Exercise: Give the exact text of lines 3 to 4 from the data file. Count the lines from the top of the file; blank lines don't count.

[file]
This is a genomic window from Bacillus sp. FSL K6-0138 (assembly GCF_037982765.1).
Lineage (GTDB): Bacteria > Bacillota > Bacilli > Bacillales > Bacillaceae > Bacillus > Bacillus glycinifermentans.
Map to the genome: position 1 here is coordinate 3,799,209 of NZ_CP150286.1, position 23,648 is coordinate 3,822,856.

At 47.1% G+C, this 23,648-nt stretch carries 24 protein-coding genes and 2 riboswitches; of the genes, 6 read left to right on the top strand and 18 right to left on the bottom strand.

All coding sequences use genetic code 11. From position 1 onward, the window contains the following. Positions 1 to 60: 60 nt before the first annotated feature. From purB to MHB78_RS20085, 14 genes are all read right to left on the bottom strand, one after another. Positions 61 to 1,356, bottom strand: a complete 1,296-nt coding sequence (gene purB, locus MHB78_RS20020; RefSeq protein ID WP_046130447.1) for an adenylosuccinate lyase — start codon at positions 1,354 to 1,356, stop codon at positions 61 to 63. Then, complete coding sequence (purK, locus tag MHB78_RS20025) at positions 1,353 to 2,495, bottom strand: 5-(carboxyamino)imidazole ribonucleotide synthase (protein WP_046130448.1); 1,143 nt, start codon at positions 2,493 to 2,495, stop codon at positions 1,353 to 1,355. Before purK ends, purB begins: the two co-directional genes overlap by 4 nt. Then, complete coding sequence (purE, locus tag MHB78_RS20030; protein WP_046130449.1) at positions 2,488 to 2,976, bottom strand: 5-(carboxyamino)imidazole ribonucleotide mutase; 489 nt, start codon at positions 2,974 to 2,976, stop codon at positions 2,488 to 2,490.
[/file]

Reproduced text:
Map to the genome: position 1 here is coordinate 3,799,209 of NZ_CP150286.1, position 23,648 is coordinate 3,822,856.

At 47.1% G+C, this 23,648-nt stretch carries 24 protein-coding genes and 2 riboswitches; of the genes, 6 read left to right on the top strand and 18 right to left on the bottom strand.